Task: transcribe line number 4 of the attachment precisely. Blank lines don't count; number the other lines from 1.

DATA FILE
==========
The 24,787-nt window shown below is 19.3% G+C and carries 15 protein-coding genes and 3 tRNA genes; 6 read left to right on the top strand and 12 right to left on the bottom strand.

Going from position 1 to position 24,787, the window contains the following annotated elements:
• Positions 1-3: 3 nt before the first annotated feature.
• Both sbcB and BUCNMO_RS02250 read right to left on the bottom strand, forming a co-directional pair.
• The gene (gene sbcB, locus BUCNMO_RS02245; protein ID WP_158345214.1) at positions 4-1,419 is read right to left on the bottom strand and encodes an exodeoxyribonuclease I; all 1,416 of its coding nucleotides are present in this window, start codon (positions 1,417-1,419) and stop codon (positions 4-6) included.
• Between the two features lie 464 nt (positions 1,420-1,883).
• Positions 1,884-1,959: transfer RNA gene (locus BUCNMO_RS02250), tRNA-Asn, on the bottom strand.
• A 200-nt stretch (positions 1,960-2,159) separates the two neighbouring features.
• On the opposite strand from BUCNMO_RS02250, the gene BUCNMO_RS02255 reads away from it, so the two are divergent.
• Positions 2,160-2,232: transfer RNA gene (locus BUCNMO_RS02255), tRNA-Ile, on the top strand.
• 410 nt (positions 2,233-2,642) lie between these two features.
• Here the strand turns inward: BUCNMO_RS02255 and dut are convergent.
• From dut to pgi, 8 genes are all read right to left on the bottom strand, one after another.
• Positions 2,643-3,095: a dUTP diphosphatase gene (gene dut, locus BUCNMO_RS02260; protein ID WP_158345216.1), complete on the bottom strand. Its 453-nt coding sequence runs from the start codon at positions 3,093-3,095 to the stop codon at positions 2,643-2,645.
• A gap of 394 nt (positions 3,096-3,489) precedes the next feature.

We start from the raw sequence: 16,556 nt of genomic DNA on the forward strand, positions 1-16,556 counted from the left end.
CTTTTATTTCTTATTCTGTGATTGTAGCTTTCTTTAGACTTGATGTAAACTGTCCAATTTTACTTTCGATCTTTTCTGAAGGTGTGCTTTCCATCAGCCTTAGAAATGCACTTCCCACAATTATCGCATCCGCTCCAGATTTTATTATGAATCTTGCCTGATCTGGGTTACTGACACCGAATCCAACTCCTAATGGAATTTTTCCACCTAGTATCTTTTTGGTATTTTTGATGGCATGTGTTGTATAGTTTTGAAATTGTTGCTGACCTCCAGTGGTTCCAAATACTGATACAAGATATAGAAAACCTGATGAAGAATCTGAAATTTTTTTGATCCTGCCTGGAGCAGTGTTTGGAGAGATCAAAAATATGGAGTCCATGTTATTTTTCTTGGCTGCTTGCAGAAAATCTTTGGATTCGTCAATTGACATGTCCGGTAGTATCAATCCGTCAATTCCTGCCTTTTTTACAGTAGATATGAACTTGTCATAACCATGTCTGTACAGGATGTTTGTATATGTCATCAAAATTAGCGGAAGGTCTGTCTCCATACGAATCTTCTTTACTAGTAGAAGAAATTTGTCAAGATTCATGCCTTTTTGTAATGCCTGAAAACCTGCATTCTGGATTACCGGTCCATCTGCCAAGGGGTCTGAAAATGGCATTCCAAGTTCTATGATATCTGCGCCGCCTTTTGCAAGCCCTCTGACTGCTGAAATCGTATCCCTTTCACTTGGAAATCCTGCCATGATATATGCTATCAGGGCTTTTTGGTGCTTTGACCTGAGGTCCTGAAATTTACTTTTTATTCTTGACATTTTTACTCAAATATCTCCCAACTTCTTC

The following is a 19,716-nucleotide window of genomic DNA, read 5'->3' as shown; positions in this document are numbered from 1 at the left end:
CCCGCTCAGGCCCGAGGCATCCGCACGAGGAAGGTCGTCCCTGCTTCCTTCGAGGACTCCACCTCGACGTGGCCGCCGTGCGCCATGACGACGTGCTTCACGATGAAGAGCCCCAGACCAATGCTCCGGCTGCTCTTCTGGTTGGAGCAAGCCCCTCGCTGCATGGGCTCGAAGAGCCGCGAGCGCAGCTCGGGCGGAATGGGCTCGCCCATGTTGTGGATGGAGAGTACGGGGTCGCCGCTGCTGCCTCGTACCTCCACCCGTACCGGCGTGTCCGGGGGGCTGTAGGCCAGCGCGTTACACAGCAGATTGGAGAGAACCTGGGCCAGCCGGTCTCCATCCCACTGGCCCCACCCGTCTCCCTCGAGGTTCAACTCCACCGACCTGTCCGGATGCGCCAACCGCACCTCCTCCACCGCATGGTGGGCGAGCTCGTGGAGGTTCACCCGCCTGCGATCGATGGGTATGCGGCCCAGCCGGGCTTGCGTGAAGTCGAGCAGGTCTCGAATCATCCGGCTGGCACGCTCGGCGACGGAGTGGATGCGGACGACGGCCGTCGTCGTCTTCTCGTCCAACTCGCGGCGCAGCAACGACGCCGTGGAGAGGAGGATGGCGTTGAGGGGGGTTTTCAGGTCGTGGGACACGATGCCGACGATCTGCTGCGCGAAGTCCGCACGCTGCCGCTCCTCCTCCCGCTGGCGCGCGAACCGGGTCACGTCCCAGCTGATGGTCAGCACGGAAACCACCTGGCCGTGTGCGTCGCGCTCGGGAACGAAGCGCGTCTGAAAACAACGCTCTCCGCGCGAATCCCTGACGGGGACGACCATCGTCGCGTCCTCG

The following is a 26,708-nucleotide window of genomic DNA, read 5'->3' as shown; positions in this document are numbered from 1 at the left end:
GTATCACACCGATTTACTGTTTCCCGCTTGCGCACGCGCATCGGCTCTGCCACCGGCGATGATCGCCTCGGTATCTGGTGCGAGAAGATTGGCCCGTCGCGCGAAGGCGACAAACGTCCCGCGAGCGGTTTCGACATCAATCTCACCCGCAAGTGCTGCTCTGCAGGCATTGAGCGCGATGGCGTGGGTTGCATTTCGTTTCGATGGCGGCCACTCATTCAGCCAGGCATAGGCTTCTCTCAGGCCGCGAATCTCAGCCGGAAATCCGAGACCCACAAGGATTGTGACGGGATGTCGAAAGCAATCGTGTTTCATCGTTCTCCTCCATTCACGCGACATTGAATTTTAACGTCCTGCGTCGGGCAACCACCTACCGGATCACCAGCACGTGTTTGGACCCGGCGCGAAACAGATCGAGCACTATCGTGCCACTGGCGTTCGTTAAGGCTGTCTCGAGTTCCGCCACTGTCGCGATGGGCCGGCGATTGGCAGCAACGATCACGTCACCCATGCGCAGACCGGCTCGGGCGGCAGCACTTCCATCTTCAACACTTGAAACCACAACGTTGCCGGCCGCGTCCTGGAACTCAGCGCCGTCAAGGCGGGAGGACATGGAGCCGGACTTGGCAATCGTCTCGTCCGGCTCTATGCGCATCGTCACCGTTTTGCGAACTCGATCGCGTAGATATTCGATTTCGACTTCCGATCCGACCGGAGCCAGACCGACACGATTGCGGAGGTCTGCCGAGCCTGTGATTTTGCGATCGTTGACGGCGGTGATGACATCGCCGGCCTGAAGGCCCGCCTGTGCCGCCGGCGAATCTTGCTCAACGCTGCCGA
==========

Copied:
• Both sbcB and BUCNMO_RS02250 read right to left on the bottom strand, forming a co-directional pair.